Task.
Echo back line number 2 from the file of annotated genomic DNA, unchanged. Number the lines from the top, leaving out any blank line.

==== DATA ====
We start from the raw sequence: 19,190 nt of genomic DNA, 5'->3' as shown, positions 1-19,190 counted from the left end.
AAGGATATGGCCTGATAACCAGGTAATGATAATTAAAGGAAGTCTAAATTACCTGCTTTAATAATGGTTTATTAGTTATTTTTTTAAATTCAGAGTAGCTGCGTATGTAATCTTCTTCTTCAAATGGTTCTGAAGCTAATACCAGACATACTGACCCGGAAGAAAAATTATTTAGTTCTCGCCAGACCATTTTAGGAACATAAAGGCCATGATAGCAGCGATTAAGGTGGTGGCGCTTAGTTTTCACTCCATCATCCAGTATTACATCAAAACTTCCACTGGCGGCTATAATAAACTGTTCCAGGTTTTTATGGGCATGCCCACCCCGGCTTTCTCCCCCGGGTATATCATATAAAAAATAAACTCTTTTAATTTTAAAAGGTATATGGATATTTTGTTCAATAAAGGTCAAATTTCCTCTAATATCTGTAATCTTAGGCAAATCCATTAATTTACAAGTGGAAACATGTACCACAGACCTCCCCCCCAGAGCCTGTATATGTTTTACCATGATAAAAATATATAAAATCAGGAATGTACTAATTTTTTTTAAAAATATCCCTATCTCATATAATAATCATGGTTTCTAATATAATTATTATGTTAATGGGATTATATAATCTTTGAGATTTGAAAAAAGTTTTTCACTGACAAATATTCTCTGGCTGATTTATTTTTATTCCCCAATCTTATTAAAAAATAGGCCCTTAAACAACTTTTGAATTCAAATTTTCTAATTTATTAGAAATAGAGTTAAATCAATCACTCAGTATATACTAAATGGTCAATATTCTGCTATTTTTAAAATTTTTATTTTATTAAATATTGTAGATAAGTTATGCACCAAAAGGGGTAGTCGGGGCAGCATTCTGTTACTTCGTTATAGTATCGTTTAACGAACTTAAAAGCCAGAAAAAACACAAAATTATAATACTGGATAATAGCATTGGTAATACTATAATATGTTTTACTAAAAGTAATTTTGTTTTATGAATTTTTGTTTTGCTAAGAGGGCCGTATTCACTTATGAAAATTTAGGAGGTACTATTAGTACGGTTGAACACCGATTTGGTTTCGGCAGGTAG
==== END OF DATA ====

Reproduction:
AAGGATATGGCCTGATAACCAGGTAATGATAATTAAAGGAAGTCTAAATTACCTGCTTTAATAATGGTTTATTAGTTATTTTTTTAAATTCAGAGTAGCTGCGTATGTAATCTTCTTCTTCAAATGGTTCTGAAGCTAATACCAGACATACTGACCCGGAAGAAAAATTATTTAGTTCTCGCCAGACCATTTTAGGAACATAAAGGCCATGATAGCAGCGATTAAGGTGGTGGCGCTTAGTTTTCACTCCATCATCCAGTATTACATCAAAACTTCCACTGGCGGCTATAATAAACTGTTCCAGGTTTTTATGGGCATGCCCACCCCGGCTTTCTCCCCCGGGTATATCATATAAAAAATAAACTCTTTTAATTTTAAAAGGTATATGGATATTTTGTTCAATAAAGGTCAAATTTCCTCTAATATCTGTAATCTTAGGCAAATCCATTAATTTACAAGTGGAAACATGTACCACAGACCTCCCCCCCAGAGCCTGTATATGTTTTACCATGATAAAAATATATAAAATCAGGAATGTACTAATTTTTTTTAAAAATATCCCTATCTCATATAATAATCATGGTTTCTAATATAATTATTATGTTAATGGGATTATATAATCTTTGAGATTTGAAAAAAGTTTTTCACTGACAAATATTCTCTGGCTGATTTATTTTTATTCCCCAATCTTATTAAAAAATAGGCCCTTAAACAACTTTTGAATTCAAATTTTCTAATTTATTAGAAATAGAGTTAAATCAATCACTCAGTATATACTAAATGGTCAATATTCTGCTATTTTTAAAATTTTTATTTTATTAAATATTGTAGATAAGTTATGCACCAAAAGGGGTAGTCGGGGCAGCATTCTGTTACTTCGTTATAGTATCGTTTAACGAACTTAAAAGCCAGAAAAAACACAAAATTATAATACTGGATAATAGCATTGGTAATACTATAATATGTTTTACTAAAAGTAATTTTGTTTTATGAATTTTTGTTTTGCTAAGAGGGCCGTATTCACTTATGAAAATTTAGGAGGTACTATTAGTACGGTTGAACACCGATTTGGTTTCGGCAGGTAG